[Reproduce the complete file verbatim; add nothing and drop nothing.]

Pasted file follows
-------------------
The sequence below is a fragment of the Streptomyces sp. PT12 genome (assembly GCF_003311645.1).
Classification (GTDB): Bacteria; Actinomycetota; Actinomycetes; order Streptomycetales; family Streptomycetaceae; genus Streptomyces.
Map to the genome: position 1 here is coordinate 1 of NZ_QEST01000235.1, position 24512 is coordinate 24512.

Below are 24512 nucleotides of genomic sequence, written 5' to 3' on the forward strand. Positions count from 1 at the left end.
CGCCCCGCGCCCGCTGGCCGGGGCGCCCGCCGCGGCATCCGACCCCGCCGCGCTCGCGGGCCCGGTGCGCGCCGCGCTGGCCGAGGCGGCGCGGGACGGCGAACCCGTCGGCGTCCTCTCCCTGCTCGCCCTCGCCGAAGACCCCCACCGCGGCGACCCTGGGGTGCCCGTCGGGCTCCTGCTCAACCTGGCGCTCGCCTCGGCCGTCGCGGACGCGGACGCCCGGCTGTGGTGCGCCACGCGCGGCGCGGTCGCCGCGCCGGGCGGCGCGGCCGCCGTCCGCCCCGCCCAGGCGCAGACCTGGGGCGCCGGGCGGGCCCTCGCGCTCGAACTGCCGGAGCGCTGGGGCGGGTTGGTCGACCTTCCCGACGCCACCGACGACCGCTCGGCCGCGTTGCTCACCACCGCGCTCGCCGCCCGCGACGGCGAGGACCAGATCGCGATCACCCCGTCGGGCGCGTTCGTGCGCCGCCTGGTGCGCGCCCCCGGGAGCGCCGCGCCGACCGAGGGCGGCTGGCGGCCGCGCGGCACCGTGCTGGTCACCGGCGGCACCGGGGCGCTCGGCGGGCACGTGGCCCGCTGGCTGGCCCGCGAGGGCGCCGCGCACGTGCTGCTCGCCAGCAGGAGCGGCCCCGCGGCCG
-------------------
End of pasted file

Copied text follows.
The sequence below is a fragment of the Streptomyces sp. PT12 genome (assembly GCF_003311645.1).
Classification (GTDB): Bacteria; Actinomycetota; Actinomycetes; order Streptomycetales; family Streptomycetaceae; genus Streptomyces.
Map to the genome: position 1 here is coordinate 1 of NZ_QEST01000235.1, position 24512 is coordinate 24512.

Below are 24512 nucleotides of genomic sequence, written 5' to 3' on the forward strand. Positions count from 1 at the left end.
CGCCCCGCGCCCGCTGGCCGGGGCGCCCGCCGCGGCATCCGACCCCGCCGCGCTCGCGGGCCCGGTGCGCGCCGCGCTGGCCGAGGCGGCGCGGGACGGCGAACCCGTCGGCGTCCTCTCCCTGCTCGCCCTCGCCGAAGACCCCCACCGCGGCGACCCTGGGGTGCCCGTCGGGCTCCTGCTCAACCTGGCGCTCGCCTCGGCCGTCGCGGACGCGGACGCCCGGCTGTGGTGCGCCACGCGCGGCGCGGTCGCCGCGCCGGGCGGCGCGGCCGCCGTCCGCCCCGCCCAGGCGCAGACCTGGGGCGCCGGGCGGGCCCTCGCGCTCGAACTGCCGGAGCGCTGGGGCGGGTTGGTCGACCTTCCCGACGCCACCGACGACCGCTCGGCCGCGTTGCTCACCACCGCGCTCGCCGCCCGCGACGGCGAGGACCAGATCGCGATCACCCCGTCGGGCGCGTTCGTGCGCCGCCTGGTGCGCGCCCCCGGGAGCGCCGCGCCGACCGAGGGCGGCTGGCGGCCGCGCGGCACCGTGCTGGTCACCGGCGGCACCGGGGCGCTCGGCGGGCACGTGGCCCGCTGGCTGGCCCGCGAGGGCGCCGCGCACGTGCTGCTCGCCAGCAGGAGCGGCCCCGCGGCCG